Vesting Your Pension Funds
Finding some extra pension fund money sounds like good news. Whatever job you’ve had, you’ll likely have been putting money into your pension or your 401(k). It’s also likely that the company will have been putting money into that fund. That’s money that you probably didn’t even notice. You might not even have been aware that you ever received it. It’s just sitting there waiting for you to claim it.
The bad news is that you might no longer have it — and this is something you need to consider before you quit your job. While the money that you contribute to your pension fund is always yours, the same isn’t true of the pension money that your employer gives you.
Companies have different policies, but a common approach is for companies to impose a vesting period. Leave the company within five years of arriving; for example, you may lose all of the funds that the company contributed to your pension or your 401(k).
The idea is to give employees a reason to remain with the company. The longer they stay, the more of the company’s contributions to the 401(k) they get to keep.
There is No One Vesting Period
The vesting period of different companies may vary considerably. One company may allow employees to take everything after they’ve passed five years. Other firms might give 20 percent of the company contributions after three years, 40 percent after five years, and so on.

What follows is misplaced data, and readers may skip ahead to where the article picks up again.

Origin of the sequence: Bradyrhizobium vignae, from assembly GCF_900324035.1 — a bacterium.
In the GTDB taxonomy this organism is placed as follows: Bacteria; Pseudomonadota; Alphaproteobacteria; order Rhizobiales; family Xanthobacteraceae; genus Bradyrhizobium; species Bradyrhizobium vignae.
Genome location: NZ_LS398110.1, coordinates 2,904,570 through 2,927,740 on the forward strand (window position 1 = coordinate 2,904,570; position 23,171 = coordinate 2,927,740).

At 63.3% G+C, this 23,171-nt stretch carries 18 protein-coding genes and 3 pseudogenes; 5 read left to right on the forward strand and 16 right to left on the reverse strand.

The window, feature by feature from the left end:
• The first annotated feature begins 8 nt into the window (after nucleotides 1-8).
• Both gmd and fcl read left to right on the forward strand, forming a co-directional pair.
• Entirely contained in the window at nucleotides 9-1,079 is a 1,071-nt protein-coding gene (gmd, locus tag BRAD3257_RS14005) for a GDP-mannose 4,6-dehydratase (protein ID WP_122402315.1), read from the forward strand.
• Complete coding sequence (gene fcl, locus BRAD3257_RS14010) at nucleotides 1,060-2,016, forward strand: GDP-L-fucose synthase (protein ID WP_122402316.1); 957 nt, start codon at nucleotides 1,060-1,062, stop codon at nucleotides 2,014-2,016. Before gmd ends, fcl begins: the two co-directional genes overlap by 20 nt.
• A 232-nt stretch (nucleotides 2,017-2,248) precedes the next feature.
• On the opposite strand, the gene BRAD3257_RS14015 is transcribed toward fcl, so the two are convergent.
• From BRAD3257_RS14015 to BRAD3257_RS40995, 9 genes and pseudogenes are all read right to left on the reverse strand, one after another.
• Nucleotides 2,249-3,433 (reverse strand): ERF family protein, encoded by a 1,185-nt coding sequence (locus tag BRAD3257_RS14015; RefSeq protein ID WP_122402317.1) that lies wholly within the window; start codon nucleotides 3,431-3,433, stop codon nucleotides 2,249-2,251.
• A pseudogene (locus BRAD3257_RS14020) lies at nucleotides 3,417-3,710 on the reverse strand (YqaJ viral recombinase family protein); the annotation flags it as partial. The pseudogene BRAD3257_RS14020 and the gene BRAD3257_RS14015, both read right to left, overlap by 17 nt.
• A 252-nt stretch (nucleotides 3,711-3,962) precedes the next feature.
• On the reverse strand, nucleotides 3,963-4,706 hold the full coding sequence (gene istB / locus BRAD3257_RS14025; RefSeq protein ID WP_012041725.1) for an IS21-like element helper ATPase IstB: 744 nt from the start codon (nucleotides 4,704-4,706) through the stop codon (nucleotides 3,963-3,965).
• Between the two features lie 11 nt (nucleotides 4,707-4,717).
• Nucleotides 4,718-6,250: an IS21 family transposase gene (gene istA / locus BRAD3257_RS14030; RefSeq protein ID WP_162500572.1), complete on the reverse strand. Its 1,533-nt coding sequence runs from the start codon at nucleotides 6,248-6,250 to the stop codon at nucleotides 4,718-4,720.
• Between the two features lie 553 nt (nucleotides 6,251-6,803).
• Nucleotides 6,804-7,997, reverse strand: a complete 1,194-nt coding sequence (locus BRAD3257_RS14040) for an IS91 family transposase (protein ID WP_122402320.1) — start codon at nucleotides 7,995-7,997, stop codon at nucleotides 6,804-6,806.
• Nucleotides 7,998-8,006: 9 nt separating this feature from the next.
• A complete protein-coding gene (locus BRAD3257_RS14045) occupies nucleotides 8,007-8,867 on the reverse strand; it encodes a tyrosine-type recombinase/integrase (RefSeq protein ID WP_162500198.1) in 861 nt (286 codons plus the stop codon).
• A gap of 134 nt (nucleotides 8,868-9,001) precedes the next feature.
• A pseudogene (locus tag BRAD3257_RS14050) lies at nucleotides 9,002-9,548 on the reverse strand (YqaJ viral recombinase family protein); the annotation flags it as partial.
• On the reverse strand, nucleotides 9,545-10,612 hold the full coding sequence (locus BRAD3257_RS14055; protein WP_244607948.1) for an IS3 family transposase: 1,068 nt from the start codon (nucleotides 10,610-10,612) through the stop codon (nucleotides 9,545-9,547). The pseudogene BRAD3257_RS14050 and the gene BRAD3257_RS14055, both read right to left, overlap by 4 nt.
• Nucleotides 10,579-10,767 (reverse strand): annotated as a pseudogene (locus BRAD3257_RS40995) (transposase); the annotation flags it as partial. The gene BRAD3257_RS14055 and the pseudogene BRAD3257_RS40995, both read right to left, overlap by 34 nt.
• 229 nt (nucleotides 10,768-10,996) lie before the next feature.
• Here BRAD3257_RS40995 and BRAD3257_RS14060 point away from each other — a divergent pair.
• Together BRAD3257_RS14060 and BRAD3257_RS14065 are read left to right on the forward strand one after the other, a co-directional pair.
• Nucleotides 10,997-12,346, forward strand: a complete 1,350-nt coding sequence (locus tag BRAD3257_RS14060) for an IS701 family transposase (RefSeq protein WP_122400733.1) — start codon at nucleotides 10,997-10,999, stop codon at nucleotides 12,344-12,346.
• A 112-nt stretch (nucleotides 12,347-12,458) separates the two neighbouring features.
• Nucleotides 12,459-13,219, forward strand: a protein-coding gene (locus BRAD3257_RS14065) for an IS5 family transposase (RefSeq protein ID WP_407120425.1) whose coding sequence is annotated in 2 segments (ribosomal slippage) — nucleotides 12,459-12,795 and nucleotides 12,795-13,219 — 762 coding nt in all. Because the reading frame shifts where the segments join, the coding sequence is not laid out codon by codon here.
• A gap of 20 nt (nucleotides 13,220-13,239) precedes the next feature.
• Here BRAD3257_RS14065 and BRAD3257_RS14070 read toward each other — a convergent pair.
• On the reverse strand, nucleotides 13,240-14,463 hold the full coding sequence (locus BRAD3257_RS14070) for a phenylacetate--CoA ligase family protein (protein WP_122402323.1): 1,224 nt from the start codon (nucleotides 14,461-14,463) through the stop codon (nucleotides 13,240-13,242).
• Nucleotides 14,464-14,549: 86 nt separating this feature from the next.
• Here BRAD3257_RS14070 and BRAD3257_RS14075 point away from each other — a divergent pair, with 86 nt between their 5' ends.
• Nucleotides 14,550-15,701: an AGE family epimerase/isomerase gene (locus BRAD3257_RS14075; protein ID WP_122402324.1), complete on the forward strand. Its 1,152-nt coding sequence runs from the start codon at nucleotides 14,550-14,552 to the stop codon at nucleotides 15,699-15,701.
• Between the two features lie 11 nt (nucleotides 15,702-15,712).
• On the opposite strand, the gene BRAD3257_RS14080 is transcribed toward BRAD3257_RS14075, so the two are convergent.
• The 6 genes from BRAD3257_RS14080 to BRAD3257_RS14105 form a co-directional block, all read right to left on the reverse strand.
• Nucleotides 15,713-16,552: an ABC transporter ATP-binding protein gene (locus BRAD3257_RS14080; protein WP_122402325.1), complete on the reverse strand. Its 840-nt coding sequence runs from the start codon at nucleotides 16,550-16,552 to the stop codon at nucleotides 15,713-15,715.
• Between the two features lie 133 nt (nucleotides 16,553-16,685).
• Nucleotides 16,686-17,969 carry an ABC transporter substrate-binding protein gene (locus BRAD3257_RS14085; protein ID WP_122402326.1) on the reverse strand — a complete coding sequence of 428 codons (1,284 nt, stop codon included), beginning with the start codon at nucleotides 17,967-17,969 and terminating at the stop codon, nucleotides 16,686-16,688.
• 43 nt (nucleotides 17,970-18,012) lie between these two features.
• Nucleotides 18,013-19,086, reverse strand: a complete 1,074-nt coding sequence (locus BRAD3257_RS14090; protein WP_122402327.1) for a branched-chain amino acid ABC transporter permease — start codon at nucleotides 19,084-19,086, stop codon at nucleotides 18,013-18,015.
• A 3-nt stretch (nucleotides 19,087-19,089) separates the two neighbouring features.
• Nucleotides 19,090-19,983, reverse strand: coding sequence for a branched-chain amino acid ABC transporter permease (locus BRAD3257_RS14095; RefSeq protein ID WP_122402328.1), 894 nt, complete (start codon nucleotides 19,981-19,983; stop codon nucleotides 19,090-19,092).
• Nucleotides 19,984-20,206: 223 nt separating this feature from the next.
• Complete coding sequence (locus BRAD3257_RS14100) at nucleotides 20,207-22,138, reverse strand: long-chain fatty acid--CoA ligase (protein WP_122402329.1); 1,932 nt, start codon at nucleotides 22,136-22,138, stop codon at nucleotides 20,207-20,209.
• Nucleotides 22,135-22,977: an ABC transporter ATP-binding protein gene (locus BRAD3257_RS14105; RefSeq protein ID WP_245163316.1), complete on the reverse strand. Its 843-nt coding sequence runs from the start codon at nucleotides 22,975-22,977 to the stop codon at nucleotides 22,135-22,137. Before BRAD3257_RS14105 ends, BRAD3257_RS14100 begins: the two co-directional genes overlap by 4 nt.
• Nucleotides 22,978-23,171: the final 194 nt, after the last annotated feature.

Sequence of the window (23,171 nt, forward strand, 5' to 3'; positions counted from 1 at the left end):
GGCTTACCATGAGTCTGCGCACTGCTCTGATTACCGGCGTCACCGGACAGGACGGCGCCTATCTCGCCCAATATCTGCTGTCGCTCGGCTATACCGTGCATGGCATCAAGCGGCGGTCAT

Quitting your job will have repercussions for your pension. The money you’ve put in from your salary will always be available to you. You can either roll it into the retirement fund that opens at your next company, or you can tap it when you reach retirement.
You will need to remember, perhaps decades later, that you have money waiting for you, but it will be there, and it will be yours. You’ll just have to remember to look for the money that you’re entitled to receive.
The pension contribution that you receive from your employer could be at stake, though, when you leave the company. You might be able to take all of it, some of it, or none of it at all if you leave at the wrong time.
Before you fire your boss then, you should find out what the vesting policy is in your company regarding pension contributions. You might find that gritting your teeth and hanging on for just a few more months could be worth tens of thousands of dollars and even hundreds of thousands once you reach retirement age. It’s worth checking out the actual dates and waiting for the best exit strategy.
Pensions and the Self-Employed
Employees have a relatively straightforward pension path. If they’re lucky enough to have a defined-benefit pension, then they won’t have to worry at all. They can count off their years and look forward to receiving a predictable, reliable pension as soon as they retire.
If an employee has a 401(k), they can adjust their own payments, and they can receive matching payments from their employer. The employer will have set up the retirement fund for them.
The employee won’t need to do any research or start talking to financial planners to choose the best plan for them. Everything will be arranged. They just have to make their payments, keep track of the rise in value, and bear their pensions in mind when they move to another job.
But for the self-employed, things are a little more complex.
Someone who works for themselves doesn’t have anyone to set up their pension fund for them. There’s no defined-benefit pension waiting for them when they stop working. There isn’t even a 401(k) in place to which they can start making their own contributions.